Sacramento OKs Hefty Raiders Funding Plan
City Council members early today unanimously approved a funding plan to lure the Raiders to Sacramento, including a bond-driven $50-million franchise fee and increases in ticket and hotel taxes.
“This package gives me the assurance that I asked for back in September that if there is a shortfall, or if games aren’t played, that somebody besides the city will pay off the bonds,” Mayor Anne Rudin said.
Sacramento developer Gregg Lukenbill heads a coalition of local business groups that hope to move the National Football League team to Sacramento. They have promised to construct a $100-million 72,000-seat stadium to host the team by 1992 if the Raiders agree to the move.
The City of Oakland, where the Raiders played for more than 20 years before Al Davis, managing general partner, moved the team to Los Angeles, wants the team to return.
Under the deal approved by the Sacramento City Council, which met past midnight, a 5% tax would be levied on tickets for live performances costing more than $10 and the 10% hotel room tax would be increased by 1.5%.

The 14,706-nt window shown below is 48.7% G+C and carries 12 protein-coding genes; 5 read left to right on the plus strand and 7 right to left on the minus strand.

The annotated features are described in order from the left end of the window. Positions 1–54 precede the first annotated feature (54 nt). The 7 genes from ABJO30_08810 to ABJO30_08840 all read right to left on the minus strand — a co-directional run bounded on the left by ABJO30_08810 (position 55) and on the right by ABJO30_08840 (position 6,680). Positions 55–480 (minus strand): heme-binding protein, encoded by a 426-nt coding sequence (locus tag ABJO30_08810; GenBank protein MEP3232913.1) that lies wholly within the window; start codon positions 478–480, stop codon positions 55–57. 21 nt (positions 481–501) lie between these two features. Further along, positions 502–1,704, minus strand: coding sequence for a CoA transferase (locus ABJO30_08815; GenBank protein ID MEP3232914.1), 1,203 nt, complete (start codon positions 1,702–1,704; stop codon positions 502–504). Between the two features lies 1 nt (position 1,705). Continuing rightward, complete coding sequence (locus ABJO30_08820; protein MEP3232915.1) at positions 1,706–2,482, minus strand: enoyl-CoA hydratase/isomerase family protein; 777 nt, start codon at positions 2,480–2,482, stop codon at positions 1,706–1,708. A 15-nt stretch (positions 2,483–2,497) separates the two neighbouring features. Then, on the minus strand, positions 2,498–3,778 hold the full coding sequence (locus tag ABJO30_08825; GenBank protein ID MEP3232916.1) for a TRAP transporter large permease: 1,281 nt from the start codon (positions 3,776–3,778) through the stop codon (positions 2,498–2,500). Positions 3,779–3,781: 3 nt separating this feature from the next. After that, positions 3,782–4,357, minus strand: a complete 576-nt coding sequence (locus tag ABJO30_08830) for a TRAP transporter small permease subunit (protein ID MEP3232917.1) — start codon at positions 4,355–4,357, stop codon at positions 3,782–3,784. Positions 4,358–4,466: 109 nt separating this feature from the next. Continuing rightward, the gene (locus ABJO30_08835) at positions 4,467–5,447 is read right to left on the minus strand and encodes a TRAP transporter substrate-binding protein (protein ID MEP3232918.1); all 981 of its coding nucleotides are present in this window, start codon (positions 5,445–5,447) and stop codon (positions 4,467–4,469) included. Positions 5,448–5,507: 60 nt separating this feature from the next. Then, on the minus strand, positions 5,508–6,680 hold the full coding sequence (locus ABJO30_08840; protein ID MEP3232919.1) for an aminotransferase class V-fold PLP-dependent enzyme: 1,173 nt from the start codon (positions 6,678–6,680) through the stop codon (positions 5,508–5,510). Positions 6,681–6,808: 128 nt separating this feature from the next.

Both taxes will take effect July 1, 1990, and do not require voter approval.
“In our view, this special tax is not valid until it is approved by voters,” said Patrick J. Borchers, an attorney for the Sacramento Hotel Assn., which opposed the tax. “We intend to contest the legality in court.”
The $50-million franchise fee will be provided by a tax-exempt bond issue approved by the council, part of a $93-million plan to fund the fee along with several other local projects.
The council’s action, not unexpected, marks a formal approval of the agreement worked out between the city, business interests and others during months of negotiations.
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